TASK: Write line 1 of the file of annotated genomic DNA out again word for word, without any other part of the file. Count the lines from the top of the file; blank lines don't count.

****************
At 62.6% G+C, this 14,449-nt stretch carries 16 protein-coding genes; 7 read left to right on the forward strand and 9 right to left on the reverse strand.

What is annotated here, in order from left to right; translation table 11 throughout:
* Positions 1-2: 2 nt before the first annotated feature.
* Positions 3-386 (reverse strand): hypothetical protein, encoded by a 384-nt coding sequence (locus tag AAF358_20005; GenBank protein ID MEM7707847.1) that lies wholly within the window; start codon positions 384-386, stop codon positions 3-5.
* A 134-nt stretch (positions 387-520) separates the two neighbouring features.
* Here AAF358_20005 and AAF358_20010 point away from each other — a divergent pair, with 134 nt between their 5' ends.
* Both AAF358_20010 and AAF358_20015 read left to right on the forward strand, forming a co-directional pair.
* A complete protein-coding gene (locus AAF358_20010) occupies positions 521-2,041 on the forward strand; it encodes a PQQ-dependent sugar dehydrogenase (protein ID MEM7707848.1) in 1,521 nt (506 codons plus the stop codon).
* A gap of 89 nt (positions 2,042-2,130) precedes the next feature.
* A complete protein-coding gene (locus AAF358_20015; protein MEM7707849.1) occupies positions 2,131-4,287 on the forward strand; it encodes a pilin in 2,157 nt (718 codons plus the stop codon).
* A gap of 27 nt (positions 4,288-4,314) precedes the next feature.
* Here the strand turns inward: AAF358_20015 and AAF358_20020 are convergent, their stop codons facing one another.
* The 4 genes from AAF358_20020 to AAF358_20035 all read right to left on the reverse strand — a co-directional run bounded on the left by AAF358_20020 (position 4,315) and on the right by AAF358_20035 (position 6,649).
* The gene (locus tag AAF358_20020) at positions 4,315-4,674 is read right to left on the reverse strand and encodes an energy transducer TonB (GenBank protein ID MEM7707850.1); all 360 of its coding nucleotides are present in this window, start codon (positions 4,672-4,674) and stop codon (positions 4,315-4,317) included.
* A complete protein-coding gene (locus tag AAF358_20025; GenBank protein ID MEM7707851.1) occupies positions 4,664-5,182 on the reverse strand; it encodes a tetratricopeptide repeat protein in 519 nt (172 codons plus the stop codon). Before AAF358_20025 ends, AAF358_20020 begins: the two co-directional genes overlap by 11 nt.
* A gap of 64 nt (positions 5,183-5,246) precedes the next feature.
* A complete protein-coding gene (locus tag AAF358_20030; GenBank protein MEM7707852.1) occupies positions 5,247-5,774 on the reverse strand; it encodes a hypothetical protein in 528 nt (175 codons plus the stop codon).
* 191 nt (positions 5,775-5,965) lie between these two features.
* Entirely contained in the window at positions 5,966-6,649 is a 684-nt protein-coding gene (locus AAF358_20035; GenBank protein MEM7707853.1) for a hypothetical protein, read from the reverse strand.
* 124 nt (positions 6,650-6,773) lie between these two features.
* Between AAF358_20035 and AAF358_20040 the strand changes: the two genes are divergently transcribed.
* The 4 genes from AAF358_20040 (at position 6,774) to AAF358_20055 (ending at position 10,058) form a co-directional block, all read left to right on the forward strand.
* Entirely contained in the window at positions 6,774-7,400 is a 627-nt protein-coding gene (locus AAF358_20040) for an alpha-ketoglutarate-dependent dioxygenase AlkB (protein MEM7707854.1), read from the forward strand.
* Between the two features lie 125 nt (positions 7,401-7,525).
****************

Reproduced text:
At 62.6% G+C, this 14,449-nt stretch carries 16 protein-coding genes; 7 read left to right on the forward strand and 9 right to left on the reverse strand.